Ameer Makhoul is an Israeli citizen, human rights activist, and head of the internationally recognized Ittijah NGO, engaged in "strengthen(ing) and empower(ing) the Palestinian people within the Green Line (1.5 million Israeli citizens by) promoting the development of Palestinian civil society and advocating for political change, economic and social development."
He's also chair of the Public Committee for the Defence of Political Freedom within the Arab Higher Monitoring Committee in Israel.
On May 10, Haaretz writers Jack Khoury, Amos Harel and Asshel Pfeffer headlined, "Two Israeli Arabs arrested on suspicion of spying, contact with Hezbollah," saying:
"Reports of the arrests circulated widely on unofficial websites and blogs, but government censors had banned the Israeli press from reporting them until the gag order was lifted late Sunday night," May 9.
Makhoul's brother, Assam, a former Hadash MK, said "the family had no details of the investigation but they suspected authorities had singled out the activist because of his campaigns against the government's 'racist and discriminatory policies' against Israeli Arabs."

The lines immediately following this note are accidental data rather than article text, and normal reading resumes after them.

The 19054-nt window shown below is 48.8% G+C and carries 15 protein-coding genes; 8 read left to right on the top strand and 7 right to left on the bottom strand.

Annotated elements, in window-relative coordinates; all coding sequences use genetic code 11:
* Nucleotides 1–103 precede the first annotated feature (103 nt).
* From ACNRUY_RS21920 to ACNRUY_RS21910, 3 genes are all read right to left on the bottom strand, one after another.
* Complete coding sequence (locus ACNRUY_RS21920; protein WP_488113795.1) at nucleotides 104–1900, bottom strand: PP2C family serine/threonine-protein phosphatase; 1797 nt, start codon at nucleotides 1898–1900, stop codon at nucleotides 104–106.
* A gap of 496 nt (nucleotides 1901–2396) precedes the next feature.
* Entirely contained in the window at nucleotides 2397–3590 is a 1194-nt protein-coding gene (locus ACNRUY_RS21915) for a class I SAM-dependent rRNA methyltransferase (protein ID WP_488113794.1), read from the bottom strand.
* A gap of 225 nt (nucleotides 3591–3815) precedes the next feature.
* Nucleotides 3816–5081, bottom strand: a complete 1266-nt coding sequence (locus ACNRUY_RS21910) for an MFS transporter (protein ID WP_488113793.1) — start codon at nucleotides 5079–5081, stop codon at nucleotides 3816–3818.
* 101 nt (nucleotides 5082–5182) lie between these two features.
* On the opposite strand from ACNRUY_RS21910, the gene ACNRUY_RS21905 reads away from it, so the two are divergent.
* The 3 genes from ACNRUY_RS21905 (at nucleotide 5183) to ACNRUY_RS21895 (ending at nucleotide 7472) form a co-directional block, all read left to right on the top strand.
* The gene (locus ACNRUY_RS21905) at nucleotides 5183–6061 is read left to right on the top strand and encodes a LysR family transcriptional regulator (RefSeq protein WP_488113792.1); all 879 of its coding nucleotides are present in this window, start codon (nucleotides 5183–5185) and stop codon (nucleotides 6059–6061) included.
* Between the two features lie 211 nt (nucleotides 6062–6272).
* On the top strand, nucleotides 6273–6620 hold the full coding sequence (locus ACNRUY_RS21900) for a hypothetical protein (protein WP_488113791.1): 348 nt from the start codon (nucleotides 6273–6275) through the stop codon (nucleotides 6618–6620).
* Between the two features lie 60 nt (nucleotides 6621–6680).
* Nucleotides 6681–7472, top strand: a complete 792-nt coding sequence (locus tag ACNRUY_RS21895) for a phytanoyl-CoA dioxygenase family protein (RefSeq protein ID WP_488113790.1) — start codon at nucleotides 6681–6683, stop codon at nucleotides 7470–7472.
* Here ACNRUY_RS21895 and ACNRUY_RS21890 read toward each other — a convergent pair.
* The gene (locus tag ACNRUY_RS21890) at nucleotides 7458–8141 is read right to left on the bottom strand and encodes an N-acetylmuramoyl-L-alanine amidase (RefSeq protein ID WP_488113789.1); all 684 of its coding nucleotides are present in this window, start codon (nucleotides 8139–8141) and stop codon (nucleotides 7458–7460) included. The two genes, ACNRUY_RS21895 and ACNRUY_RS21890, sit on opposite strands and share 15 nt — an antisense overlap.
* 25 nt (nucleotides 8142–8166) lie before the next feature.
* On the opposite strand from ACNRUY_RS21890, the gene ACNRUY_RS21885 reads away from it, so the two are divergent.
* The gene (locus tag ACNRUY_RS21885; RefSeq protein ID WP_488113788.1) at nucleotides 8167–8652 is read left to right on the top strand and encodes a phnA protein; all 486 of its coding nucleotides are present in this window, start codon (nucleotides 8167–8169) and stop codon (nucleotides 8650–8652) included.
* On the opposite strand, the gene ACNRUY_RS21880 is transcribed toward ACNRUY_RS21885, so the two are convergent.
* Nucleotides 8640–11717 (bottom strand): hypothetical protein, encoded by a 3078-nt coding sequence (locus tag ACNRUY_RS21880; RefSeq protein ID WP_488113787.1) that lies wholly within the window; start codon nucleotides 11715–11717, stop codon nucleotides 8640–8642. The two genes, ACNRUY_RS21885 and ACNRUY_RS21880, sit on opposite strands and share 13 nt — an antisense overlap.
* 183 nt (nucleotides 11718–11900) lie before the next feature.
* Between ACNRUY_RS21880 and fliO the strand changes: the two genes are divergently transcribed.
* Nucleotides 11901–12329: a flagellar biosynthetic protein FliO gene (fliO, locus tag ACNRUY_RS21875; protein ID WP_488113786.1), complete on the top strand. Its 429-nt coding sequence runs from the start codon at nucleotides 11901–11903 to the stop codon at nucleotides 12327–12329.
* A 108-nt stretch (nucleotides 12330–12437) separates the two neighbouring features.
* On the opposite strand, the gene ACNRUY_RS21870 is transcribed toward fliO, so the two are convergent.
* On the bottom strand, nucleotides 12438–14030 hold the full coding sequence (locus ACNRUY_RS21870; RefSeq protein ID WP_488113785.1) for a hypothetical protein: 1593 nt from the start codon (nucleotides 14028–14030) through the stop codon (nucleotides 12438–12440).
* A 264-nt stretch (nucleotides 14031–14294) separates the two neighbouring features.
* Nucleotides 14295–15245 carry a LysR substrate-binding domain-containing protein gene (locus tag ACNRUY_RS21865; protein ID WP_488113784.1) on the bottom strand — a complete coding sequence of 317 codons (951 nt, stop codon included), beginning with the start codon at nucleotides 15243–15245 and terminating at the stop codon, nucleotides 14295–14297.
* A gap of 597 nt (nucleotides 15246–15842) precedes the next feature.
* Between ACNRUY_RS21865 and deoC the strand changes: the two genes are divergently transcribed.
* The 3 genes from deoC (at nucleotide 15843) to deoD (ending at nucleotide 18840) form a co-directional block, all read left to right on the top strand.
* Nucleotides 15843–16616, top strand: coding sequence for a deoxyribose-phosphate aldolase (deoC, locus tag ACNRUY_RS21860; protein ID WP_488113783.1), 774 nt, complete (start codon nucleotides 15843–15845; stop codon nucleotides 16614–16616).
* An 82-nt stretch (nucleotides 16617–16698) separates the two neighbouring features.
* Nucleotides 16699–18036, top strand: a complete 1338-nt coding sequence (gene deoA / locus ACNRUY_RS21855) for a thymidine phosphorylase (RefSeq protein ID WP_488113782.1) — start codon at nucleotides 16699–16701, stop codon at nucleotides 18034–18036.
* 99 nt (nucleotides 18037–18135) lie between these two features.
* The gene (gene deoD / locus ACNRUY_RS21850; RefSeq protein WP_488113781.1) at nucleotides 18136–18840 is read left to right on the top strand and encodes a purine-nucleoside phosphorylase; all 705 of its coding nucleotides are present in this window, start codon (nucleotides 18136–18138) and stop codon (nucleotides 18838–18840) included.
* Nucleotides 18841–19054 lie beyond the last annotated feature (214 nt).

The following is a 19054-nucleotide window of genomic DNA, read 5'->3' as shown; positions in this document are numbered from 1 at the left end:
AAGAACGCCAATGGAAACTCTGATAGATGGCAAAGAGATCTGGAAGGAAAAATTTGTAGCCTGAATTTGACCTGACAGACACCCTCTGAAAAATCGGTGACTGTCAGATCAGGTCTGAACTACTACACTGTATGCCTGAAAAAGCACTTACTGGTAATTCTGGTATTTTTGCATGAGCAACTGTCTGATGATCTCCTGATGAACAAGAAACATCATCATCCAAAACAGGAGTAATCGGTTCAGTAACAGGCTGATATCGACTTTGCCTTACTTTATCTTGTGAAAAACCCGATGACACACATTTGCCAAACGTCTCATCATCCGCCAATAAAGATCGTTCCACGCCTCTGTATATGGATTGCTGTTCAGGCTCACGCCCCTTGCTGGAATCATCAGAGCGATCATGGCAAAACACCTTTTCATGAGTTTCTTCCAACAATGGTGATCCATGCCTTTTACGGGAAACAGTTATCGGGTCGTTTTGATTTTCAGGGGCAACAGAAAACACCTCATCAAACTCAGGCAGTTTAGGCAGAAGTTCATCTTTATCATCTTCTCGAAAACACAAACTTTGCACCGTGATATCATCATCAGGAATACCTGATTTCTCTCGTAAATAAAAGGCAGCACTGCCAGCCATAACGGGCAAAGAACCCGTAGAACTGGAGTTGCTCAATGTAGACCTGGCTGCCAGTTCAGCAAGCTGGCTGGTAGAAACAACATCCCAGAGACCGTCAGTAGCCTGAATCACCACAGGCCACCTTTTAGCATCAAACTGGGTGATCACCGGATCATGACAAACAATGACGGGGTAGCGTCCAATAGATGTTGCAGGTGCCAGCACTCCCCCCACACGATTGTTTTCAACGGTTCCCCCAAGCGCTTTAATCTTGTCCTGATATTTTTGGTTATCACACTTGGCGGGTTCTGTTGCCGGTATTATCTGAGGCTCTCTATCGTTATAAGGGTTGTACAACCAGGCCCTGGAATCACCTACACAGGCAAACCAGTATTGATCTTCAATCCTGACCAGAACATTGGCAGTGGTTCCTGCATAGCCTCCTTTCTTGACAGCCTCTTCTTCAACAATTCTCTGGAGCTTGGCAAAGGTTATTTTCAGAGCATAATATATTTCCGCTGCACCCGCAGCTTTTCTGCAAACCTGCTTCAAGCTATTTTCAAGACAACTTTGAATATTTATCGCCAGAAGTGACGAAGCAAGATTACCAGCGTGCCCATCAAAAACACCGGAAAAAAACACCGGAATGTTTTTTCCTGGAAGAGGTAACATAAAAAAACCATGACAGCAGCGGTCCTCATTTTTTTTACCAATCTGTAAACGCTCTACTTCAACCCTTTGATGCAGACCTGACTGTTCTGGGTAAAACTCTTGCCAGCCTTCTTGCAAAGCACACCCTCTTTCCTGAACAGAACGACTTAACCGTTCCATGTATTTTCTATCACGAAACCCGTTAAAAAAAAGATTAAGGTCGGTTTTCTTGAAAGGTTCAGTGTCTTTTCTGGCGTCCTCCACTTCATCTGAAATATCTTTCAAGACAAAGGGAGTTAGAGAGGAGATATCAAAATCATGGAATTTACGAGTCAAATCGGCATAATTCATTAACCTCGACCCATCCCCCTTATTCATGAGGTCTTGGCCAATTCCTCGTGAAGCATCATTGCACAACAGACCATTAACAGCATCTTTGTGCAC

He's well known as a regular participant in conferences on the topic and for actively criticizing government policies.
Hussein Abu Hasin, a lawyer familiar with these type cases, told Haaretz that Israeli espionage charges are so vague and wide-ranging that incidental Internet chats or phone conversations with anyone about anything might be used as a pretext to prosecute for communicating with someone in an "enemy state." Hasin called these laws "draconian," and in the case of Makhoul:
"sparked outrage among Arab organizations and rights groups, who claim that (he and other activists are) disappeared from their homes in the middle of the night. (The) courts (are also) at the beck and call of security services, who often bar suspects from visits with lawyers or from obtaining legal counsel."